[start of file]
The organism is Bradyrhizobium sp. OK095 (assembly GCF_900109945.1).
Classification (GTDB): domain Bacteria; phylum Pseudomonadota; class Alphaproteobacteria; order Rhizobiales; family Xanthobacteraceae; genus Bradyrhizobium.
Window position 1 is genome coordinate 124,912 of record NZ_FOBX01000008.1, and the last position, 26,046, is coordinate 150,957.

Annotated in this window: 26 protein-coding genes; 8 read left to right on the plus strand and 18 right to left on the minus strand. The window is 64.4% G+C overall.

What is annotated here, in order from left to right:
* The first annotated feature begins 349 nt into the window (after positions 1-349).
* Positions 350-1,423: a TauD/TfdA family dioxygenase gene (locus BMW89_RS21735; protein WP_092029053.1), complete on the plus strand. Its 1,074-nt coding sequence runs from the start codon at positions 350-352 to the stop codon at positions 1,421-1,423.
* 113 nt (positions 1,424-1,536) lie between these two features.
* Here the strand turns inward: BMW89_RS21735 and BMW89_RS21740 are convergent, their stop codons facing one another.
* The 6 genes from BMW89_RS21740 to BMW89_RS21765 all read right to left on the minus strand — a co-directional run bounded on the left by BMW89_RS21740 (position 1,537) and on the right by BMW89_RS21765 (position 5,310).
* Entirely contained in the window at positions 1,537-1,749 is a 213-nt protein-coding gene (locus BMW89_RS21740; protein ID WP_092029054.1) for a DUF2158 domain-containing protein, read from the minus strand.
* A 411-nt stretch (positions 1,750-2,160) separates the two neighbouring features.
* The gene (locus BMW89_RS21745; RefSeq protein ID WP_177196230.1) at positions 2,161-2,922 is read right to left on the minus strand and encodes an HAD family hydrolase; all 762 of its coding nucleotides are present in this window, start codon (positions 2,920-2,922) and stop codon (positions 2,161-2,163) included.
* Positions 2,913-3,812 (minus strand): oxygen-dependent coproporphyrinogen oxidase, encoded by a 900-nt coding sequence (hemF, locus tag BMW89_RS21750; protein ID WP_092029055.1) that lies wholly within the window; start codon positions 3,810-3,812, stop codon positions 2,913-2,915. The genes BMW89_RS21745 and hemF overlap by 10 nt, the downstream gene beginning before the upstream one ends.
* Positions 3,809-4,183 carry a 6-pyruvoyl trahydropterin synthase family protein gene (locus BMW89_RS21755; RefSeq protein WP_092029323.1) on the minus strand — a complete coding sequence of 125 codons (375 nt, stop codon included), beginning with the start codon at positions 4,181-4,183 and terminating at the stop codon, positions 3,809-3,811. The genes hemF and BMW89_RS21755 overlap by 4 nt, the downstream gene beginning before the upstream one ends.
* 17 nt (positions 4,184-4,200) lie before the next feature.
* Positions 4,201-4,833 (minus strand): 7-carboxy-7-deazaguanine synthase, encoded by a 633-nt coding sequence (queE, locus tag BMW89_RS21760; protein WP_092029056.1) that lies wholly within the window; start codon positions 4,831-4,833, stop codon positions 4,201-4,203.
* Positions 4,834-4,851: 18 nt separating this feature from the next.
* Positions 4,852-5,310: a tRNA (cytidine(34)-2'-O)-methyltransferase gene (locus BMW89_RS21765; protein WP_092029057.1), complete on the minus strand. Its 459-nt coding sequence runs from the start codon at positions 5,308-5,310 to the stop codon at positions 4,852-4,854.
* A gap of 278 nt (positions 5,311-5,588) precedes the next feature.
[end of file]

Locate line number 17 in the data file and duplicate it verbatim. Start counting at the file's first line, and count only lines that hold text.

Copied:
* Positions 4,201-4,833 (minus strand): 7-carboxy-7-deazaguanine synthase, encoded by a 633-nt coding sequence (queE, locus tag BMW89_RS21760; protein WP_092029056.1) that lies wholly within the window; start codon positions 4,831-4,833, stop codon positions 4,201-4,203.